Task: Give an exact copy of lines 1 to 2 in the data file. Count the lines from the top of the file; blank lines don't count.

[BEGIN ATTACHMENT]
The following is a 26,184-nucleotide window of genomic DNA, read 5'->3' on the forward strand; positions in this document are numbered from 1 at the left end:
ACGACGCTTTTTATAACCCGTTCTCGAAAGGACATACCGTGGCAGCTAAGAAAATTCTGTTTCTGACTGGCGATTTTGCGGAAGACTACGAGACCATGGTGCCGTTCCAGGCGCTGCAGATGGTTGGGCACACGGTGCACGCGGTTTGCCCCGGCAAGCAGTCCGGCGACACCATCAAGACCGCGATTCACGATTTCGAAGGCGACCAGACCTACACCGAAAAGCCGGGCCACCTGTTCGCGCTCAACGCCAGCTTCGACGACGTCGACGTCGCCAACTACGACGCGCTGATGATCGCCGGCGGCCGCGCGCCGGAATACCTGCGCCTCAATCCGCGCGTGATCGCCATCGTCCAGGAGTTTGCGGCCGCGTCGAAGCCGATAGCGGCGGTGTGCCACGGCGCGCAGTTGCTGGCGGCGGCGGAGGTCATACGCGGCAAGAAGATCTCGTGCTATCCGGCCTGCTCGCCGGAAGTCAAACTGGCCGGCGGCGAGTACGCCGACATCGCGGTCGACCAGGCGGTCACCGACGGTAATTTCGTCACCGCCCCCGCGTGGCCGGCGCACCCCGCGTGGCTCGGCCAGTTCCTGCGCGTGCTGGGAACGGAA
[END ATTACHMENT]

The following is a 26,184-nucleotide window of genomic DNA, read 5'->3' on the forward strand; positions in this document are numbered from 1 at the left end:
ACGACGCTTTTTATAACCCGTTCTCGAAAGGACATACCGTGGCAGCTAAGAAAATTCTGTTTCTGACTGGCGATTTTGCGGAAGACTACGAGACCATGGTGCCGTTCCAGGCGCTGCAGATGGTTGGGCACACGGTGCACGCGGTTTGCCCCGGCAAGCAGTCCGGCGACACCATCAAGACCGCGATTCACGATTTCGAAGGCGACCAGACCTACACCGAAAAGCCGGGCCACCTGTTCGCGCTCAACGCCAGCTTCGACGACGTCGACGTCGCCAACTACGACGCGCTGATGATCGCCGGCGGCCGCGCGCCGGAATACCTGCGCCTCAATCCGCGCGTGATCGCCATCGTCCAGGAGTTTGCGGCCGCGTCGAAGCCGATAGCGGCGGTGTGCCACGGCGCGCAGTTGCTGGCGGCGGCGGAGGTCATACGCGGCAAGAAGATCTCGTGCTATCCGGCCTGCTCGCCGGAAGTCAAACTGGCCGGCGGCGAGTACGCCGACATCGCGGTCGACCAGGCGGTCACCGACGGTAATTTCGTCACCGCCCCCGCGTGGCCGGCGCACCCCGCGTGGCTCGGCCAGTTCCTGCGCGTGCTGGGAACGGAA